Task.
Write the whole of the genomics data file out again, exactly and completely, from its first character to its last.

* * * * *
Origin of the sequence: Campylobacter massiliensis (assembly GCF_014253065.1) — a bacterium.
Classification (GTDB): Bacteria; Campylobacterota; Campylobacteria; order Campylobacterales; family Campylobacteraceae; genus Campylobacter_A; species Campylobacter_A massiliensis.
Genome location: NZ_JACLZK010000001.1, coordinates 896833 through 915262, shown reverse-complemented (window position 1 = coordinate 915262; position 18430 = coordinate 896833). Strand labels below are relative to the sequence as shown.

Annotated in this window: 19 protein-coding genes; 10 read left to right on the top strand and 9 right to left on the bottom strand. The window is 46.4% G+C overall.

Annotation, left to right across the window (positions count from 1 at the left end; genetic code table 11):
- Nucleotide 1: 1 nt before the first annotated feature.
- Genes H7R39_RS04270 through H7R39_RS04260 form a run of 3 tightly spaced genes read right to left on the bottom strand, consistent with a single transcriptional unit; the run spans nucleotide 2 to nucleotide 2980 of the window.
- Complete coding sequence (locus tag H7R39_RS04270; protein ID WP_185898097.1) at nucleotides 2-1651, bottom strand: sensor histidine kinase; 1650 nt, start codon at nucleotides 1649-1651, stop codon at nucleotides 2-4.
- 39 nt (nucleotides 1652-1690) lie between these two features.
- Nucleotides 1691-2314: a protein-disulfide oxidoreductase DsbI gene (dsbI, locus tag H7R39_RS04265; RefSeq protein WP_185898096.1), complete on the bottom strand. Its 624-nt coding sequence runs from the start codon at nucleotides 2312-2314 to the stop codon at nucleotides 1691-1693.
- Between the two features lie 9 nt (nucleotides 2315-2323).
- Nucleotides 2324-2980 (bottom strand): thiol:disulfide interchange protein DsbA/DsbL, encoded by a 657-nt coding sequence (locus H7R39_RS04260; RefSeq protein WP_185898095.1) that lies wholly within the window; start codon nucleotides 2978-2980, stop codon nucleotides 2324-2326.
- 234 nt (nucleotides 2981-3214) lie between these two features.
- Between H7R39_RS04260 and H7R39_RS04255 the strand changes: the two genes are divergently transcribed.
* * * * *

Origin of the sequence: Campylobacter massiliensis (assembly GCF_014253065.1) — a bacterium.
Classification (GTDB): Bacteria; Campylobacterota; Campylobacteria; order Campylobacterales; family Campylobacteraceae; genus Campylobacter_A; species Campylobacter_A massiliensis.
Genome location: NZ_JACLZK010000001.1, coordinates 896833 through 915262, shown reverse-complemented (window position 1 = coordinate 915262; position 18430 = coordinate 896833). Strand labels below are relative to the sequence as shown.

Annotated in this window: 19 protein-coding genes; 10 read left to right on the top strand and 9 right to left on the bottom strand. The window is 46.4% G+C overall.

Annotation, left to right across the window (positions count from 1 at the left end; genetic code table 11):
- Nucleotide 1: 1 nt before the first annotated feature.
- Genes H7R39_RS04270 through H7R39_RS04260 form a run of 3 tightly spaced genes read right to left on the bottom strand, consistent with a single transcriptional unit; the run spans nucleotide 2 to nucleotide 2980 of the window.
- Complete coding sequence (locus tag H7R39_RS04270; protein ID WP_185898097.1) at nucleotides 2-1651, bottom strand: sensor histidine kinase; 1650 nt, start codon at nucleotides 1649-1651, stop codon at nucleotides 2-4.
- 39 nt (nucleotides 1652-1690) lie between these two features.
- Nucleotides 1691-2314: a protein-disulfide oxidoreductase DsbI gene (dsbI, locus tag H7R39_RS04265; RefSeq protein WP_185898096.1), complete on the bottom strand. Its 624-nt coding sequence runs from the start codon at nucleotides 2312-2314 to the stop codon at nucleotides 1691-1693.
- Between the two features lie 9 nt (nucleotides 2315-2323).
- Nucleotides 2324-2980 (bottom strand): thiol:disulfide interchange protein DsbA/DsbL, encoded by a 657-nt coding sequence (locus H7R39_RS04260; RefSeq protein WP_185898095.1) that lies wholly within the window; start codon nucleotides 2978-2980, stop codon nucleotides 2324-2326.
- 234 nt (nucleotides 2981-3214) lie between these two features.
- Between H7R39_RS04260 and H7R39_RS04255 the strand changes: the two genes are divergently transcribed.